|Publication number||US7784236 B2|
|Application number||US 10/563,026|
|Publication date||Aug 31, 2010|
|Filing date||Jul 5, 2004|
|Priority date||Jul 3, 2003|
|Also published as||CA2530192A1, CA2530192C, DE602004032441D1, EP1644594A1, EP1644594A4, EP1644594B1, US20060174585, WO2005003486A1|
|Publication number||10563026, 563026, PCT/2004/887, PCT/AU/2004/000887, PCT/AU/2004/00887, PCT/AU/4/000887, PCT/AU/4/00887, PCT/AU2004/000887, PCT/AU2004/00887, PCT/AU2004000887, PCT/AU200400887, PCT/AU4/000887, PCT/AU4/00887, PCT/AU4000887, PCT/AU400887, US 7784236 B2, US 7784236B2, US-B2-7784236, US7784236 B2, US7784236B2|
|Inventors||Owen Derek Barr|
|Original Assignee||Owen Derek Barr|
|Export Citation||BiBTeX, EndNote, RefMan|
|Patent Citations (29), Non-Patent Citations (1), Referenced by (1), Classifications (33), Legal Events (2)|
|External Links: USPTO, USPTO Assignment, Espacenet|
This application is a 371 National Phase filing of PCT/AU2004/000887 filed Jul. 5, 2004 which claims priority to Australia Patent Application No. 2003903384, filed Jul. 3, 2003; and to Australian Patent Application No. 2003904247, filed Aug. 12, 2003; and to Australia Patent Application No. 2003905091, filed Sep. 18, 2003; and to Australian Patent Application No. 2004901276, filed Mar. 12, 2004, all of which applications are incorporated herein by reference.
This invention relates to a multi-layer covering and in particular to a covering for a wall, ceiling floor, roof or the like of a building or other structure. The invention also relates to a method for covering a wall, ceiling, floor, roof or the like by applying a covering to the wall, ceiling, floor, roof or the like.
It is known to those who are familiar in the art that cracks and undulations of surfaces appear in buildings and structures at the outset of the building process due to poor workmanship, and later, once the building so to move and settle, cracks appear due to movement of base materials and framework. It is known to improve the integrity of existing buildings by filling cracks in the walls, or ceilings of the building and apply render. However, for the most part, exiting methods for treating buildings by rendering them or the like, are time consuming, require extensive preparation and are generally only suitable for application by skilled tradespersons. Consequently, existing wall and ceiling treatment and rendering systems are expensive and unsuitable for unskilled and semi-skilled home renovators.
Any discussion of documents, acts, materials, devices, articles or the like which has been included in the present specification is solely for the purpose of providing a context for the present invention. It is not to be taken as an admission that any or all of these matters form part of the prior art base or were common general knowledge in the field relevant to the present invention as it existed before the priority date of each claim of this application.
In a first aspect of the present invention, there is provided a method of treating a wall, floor, roof, or ceiling, comprising the step of:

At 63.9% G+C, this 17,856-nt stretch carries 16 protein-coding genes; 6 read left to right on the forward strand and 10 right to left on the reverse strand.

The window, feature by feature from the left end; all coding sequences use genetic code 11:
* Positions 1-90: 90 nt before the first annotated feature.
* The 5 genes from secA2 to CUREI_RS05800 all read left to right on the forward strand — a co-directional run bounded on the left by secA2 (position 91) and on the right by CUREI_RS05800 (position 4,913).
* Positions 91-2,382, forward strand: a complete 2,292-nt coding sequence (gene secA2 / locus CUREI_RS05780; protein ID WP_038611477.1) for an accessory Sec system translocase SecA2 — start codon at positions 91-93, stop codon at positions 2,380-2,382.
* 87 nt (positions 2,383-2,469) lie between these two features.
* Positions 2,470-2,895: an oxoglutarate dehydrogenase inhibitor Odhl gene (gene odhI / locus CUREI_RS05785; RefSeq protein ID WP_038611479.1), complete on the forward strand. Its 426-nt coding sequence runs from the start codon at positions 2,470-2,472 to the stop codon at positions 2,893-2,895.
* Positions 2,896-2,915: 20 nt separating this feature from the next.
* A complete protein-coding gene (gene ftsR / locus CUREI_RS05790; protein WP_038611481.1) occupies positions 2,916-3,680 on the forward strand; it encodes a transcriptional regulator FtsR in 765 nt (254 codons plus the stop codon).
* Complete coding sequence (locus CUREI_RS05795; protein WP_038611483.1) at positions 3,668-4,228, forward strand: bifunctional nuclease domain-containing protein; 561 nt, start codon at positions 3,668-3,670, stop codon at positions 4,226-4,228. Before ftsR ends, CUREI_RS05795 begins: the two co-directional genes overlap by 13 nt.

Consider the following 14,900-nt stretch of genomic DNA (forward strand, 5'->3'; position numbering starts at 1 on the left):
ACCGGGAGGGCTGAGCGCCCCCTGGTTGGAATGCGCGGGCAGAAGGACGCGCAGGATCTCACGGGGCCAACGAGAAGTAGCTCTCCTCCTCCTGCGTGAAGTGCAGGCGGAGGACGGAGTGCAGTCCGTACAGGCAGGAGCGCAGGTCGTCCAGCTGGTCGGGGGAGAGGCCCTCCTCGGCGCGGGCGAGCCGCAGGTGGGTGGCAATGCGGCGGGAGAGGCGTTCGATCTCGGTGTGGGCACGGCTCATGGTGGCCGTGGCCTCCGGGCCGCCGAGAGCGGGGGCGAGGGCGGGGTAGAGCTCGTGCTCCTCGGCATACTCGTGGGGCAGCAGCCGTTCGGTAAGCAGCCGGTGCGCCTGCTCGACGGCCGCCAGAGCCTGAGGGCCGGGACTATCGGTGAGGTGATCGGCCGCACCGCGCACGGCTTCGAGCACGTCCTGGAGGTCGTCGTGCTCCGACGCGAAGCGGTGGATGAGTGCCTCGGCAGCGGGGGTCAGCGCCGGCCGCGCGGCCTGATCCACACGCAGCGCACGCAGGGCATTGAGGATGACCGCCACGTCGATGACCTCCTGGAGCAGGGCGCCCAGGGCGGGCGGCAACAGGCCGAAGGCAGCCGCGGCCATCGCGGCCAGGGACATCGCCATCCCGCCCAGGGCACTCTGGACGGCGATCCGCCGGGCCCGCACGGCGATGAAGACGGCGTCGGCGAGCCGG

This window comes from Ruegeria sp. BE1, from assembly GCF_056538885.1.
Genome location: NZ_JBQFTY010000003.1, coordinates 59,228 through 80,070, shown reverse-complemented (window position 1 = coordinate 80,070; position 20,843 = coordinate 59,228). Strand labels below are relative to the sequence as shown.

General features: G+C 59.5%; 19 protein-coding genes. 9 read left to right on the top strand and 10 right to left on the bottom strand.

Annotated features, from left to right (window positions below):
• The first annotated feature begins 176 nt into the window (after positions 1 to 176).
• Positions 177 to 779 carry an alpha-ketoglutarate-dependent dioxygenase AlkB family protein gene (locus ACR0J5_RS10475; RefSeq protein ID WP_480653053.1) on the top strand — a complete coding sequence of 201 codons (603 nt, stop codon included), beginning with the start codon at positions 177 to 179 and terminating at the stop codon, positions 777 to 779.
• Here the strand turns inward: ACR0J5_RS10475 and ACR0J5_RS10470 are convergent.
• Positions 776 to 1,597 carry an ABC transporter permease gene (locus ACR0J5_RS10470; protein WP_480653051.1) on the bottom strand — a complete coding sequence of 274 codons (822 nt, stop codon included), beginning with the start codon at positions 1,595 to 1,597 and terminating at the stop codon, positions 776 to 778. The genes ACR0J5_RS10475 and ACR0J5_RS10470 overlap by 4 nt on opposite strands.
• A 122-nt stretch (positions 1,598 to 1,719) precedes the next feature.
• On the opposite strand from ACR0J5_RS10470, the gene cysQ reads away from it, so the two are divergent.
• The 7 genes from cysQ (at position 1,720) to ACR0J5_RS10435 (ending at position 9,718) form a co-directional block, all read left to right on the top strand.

applying a flexible fabric layer to the wall, the fabric layer being selected from the group consisting of:
a blanket having a thickness of 2 mm to 20 mm, the blanket being made from fibre strands formed either as a weave or being non-woven, and defining gaps between the strands or in the blanket, or in the form of a batt having holes punched therethrough; and a flexible mesh layer having a spacing between strands of the mesh of 5 mm to 20 mm; and the step of
applying one or more coatings to the fabric layer.
The invention provides a flexible strong webbing that will support an outer coating and assist in the covering of cracks and undulations to achieve an acceptable surface. Both the coating and the covering should have the same degree of flexibility as each other and a similar amount of movement as the movement of the building structure, within a certain range of movement. Provided that these cracks and undulations are no more than 10 mm and preferably less than 3 mm, the covering may stretch across those cracks and gaps. The bridging of the cracks and gaps saves time and costs during construction, and later when movement of the structure creates gaps and cracks, the covering assists in the covering of these unsightly cracks and undulations. This covering also prevents weather entering the building through the cracks and prevents the build up of dust and mildew in these cracks which if left unattended could become a heath hazard. The fabric will cover most cracks undulations and imperfections in the wall, floor, or ceiling. It will also act as a matrix for absorbing the coating which may be paint, acrylic paint render or the like
In a particular related aspect the present invention, there is provided a method of treating a wall, floor, roof, or ceiling comprising the steps of:
applying a flexible fluffy blanket layer to the wall, the blanket having a thickness of 2 mm to 20 mm, the blanket being made from fibre strands formed either as a weave or being nonwoven, and defining gaps between the strands or in the blanket, or in the form of a batt having holes punched therethrough; and
applying one or more coatings to the blanket.
In a preferred embodiment, the thickness of the blanket is in the range of 2 mm to 5 mm.
The term non-woven blanket encompasses any non-woven blanket made from fibres including batts and spun bonded blankets.
On one embodiment the blanket is woven and the gaps between adjacent fibres of the blanket range from 0.3 mm to 3 mm, most preferably 0.6 mm to 3 mm.
In an alternative embodiment the blanket is a batt or is spun bonded and through holes having a diameter of 0.3 mm to 3 mm, most preferably 0.6 mm to 3 mm, are formed in the batt or spun bonded blanket.